The world’s two largest economies, the United States and China have reportedly started laying out a deal to put an end to their seven-month trade dispute.
Sources told Reuters the broad outline of what could make up a deal is beginning to emerge from high level talks held on Thursday and Friday in Washington.
Beijing and Washington are pushing for an agreement by March 1 which could mark the end of a 90-day truce that US President Donald Trump and Chinese President Xi Jinping agreed to when they met in Argentina late last year.
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According to the sources, the sides still remain far apart on demands made by the Trump administration for structural changes to China’s economy.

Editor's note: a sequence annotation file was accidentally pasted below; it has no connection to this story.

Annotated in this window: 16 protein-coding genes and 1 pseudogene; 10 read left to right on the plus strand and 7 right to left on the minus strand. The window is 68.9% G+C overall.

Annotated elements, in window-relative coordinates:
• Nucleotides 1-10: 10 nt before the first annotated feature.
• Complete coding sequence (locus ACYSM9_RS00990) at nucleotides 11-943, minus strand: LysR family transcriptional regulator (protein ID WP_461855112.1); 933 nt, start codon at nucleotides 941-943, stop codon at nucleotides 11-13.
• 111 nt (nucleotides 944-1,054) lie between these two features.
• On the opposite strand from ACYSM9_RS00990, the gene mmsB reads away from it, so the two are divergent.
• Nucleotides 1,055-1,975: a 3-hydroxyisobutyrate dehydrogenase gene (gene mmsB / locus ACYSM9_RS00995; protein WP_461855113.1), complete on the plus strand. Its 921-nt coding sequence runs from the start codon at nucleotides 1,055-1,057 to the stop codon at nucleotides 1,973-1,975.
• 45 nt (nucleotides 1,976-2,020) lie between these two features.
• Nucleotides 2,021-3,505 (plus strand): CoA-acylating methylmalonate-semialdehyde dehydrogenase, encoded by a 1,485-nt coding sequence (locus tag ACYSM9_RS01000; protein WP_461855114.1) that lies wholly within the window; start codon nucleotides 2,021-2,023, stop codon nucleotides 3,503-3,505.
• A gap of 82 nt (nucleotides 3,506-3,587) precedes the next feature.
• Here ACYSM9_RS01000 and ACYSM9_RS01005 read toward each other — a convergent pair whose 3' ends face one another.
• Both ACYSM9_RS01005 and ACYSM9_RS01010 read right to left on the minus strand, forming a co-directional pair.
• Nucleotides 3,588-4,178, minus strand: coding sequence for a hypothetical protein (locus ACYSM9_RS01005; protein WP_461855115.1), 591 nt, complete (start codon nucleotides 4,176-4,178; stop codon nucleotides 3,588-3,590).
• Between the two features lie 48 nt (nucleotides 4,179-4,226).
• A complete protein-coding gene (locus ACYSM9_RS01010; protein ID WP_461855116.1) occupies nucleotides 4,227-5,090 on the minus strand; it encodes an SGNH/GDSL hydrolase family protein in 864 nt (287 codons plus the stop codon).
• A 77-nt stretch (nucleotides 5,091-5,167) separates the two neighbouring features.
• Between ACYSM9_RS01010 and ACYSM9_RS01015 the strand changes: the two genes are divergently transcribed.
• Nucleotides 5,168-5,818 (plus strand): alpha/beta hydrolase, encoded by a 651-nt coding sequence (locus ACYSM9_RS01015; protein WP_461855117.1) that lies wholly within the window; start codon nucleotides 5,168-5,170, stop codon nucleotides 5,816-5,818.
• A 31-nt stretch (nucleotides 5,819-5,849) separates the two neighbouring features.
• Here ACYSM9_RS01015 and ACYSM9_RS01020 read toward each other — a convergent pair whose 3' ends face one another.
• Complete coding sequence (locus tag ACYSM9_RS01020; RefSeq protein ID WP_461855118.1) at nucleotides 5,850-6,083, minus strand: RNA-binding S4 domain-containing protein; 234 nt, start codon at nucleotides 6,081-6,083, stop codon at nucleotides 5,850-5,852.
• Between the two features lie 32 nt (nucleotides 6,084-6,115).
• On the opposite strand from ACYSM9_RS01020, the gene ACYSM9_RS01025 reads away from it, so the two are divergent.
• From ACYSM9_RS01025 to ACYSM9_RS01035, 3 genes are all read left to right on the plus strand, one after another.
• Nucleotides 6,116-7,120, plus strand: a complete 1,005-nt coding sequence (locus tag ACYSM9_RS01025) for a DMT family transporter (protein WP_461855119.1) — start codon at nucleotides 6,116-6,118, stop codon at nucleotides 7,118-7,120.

Negotiators are drawing up six memorandums (MOUs) of understanding on structural issues. Those include forced technology transfer and cyber theft, intellectual property rights, services, currency, agriculture, and non-tariff barriers to trade, two sources familiar with the progress of the talks said.
The process has become a real trade negotiation, one of them said. The other source cautioned that the talks could still end in failure, adding, however, the work on the MOUs was a significant step in getting China to sign up both to broad principles and to specific commitments on key issues.
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Washington has repeatedly accused Beijing of stealing trade secrets, forcing foreign companies to hand over technology as the price of access to the Chinese market, and subsidizing its own tech companies. As part of the standoff Washington imposed tariffs on $250 billion in Chinese imports. Beijing retaliated with levies on $110 billion in US goods.
Trump has threatened to extend the tariffs to an additional $267 billion in Chinese goods if a trade deal is not reached by the March 1 deadline. The White House also plans to hike tariffs on $200 billion worth of Chinese imports from 10 percent to 25 percent. China denied all the accusations, calling US measures protectionist.